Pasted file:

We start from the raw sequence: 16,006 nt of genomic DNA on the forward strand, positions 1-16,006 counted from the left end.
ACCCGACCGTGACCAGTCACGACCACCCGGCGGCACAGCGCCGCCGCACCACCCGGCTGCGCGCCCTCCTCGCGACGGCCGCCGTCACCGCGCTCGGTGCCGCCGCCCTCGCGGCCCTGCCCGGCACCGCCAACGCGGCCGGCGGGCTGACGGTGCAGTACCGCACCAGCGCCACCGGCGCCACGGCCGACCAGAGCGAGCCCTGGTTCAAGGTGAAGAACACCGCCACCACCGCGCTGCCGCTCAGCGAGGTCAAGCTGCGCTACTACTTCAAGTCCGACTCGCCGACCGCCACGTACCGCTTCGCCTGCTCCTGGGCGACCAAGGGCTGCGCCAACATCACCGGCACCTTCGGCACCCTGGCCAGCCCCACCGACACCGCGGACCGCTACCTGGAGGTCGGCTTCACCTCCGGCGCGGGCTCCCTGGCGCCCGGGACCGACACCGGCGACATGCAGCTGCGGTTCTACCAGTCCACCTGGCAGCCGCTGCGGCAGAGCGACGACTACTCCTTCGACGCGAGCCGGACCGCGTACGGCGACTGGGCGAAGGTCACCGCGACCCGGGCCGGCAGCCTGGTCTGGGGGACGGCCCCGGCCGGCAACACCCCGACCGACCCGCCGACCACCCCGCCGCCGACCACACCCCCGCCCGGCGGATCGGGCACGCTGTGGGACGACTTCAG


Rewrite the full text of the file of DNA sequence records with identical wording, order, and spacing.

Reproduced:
We start from the raw sequence: 16,006 nt of genomic DNA on the forward strand, positions 1-16,006 counted from the left end.
ACCCGACCGTGACCAGTCACGACCACCCGGCGGCACAGCGCCGCCGCACCACCCGGCTGCGCGCCCTCCTCGCGACGGCCGCCGTCACCGCGCTCGGTGCCGCCGCCCTCGCGGCCCTGCCCGGCACCGCCAACGCGGCCGGCGGGCTGACGGTGCAGTACCGCACCAGCGCCACCGGCGCCACGGCCGACCAGAGCGAGCCCTGGTTCAAGGTGAAGAACACCGCCACCACCGCGCTGCCGCTCAGCGAGGTCAAGCTGCGCTACTACTTCAAGTCCGACTCGCCGACCGCCACGTACCGCTTCGCCTGCTCCTGGGCGACCAAGGGCTGCGCCAACATCACCGGCACCTTCGGCACCCTGGCCAGCCCCACCGACACCGCGGACCGCTACCTGGAGGTCGGCTTCACCTCCGGCGCGGGCTCCCTGGCGCCCGGGACCGACACCGGCGACATGCAGCTGCGGTTCTACCAGTCCACCTGGCAGCCGCTGCGGCAGAGCGACGACTACTCCTTCGACGCGAGCCGGACCGCGTACGGCGACTGGGCGAAGGTCACCGCGACCCGGGCCGGCAGCCTGGTCTGGGGGACGGCCCCGGCCGGCAACACCCCGACCGACCCGCCGACCACCCCGCCGCCGACCACACCCCCGCCCGGCGGATCGGGCACGCTGTGGGACGACTTCAG